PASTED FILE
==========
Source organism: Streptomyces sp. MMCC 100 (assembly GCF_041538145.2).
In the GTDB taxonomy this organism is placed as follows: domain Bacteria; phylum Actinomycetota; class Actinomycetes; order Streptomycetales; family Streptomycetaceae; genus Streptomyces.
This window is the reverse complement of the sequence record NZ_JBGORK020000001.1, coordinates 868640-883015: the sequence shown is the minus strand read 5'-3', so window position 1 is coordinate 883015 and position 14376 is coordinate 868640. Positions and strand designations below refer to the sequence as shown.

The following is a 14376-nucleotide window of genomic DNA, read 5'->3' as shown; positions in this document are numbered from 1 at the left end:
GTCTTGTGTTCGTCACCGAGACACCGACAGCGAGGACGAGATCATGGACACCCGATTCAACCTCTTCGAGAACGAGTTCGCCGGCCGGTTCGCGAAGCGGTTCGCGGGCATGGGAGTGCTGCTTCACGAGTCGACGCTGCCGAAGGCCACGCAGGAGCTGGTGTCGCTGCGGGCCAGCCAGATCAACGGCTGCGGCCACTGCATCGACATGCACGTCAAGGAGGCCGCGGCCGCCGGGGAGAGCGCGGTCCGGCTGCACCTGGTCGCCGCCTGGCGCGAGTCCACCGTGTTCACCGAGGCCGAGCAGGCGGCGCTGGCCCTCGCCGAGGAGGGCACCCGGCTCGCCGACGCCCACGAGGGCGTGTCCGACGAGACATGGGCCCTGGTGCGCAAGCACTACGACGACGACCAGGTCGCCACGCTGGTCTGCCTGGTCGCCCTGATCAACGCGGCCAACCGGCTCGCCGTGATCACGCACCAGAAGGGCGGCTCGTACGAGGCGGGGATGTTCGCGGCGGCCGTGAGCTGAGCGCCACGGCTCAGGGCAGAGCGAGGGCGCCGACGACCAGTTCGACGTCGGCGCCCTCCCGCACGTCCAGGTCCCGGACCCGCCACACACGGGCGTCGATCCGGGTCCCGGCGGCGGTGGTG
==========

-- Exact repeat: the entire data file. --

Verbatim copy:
Source organism: Streptomyces sp. MMCC 100 (assembly GCF_041538145.2).
In the GTDB taxonomy this organism is placed as follows: domain Bacteria; phylum Actinomycetota; class Actinomycetes; order Streptomycetales; family Streptomycetaceae; genus Streptomyces.
This window is the reverse complement of the sequence record NZ_JBGORK020000001.1, coordinates 868640-883015: the sequence shown is the minus strand read 5'-3', so window position 1 is coordinate 883015 and position 14376 is coordinate 868640. Positions and strand designations below refer to the sequence as shown.

The following is a 14376-nucleotide window of genomic DNA, read 5'->3' as shown; positions in this document are numbered from 1 at the left end:
GTCTTGTGTTCGTCACCGAGACACCGACAGCGAGGACGAGATCATGGACACCCGATTCAACCTCTTCGAGAACGAGTTCGCCGGCCGGTTCGCGAAGCGGTTCGCGGGCATGGGAGTGCTGCTTCACGAGTCGACGCTGCCGAAGGCCACGCAGGAGCTGGTGTCGCTGCGGGCCAGCCAGATCAACGGCTGCGGCCACTGCATCGACATGCACGTCAAGGAGGCCGCGGCCGCCGGGGAGAGCGCGGTCCGGCTGCACCTGGTCGCCGCCTGGCGCGAGTCCACCGTGTTCACCGAGGCCGAGCAGGCGGCGCTGGCCCTCGCCGAGGAGGGCACCCGGCTCGCCGACGCCCACGAGGGCGTGTCCGACGAGACATGGGCCCTGGTGCGCAAGCACTACGACGACGACCAGGTCGCCACGCTGGTCTGCCTGGTCGCCCTGATCAACGCGGCCAACCGGCTCGCCGTGATCACGCACCAGAAGGGCGGCTCGTACGAGGCGGGGATGTTCGCGGCGGCCGTGAGCTGAGCGCCACGGCTCAGGGCAGAGCGAGGGCGCCGACGACCAGTTCGACGTCGGCGCCCTCCCGCACGTCCAGGTCCCGGACCCGCCACACACGGGCGTCGATCCGGGTCCCGGCGGCGGTGGTG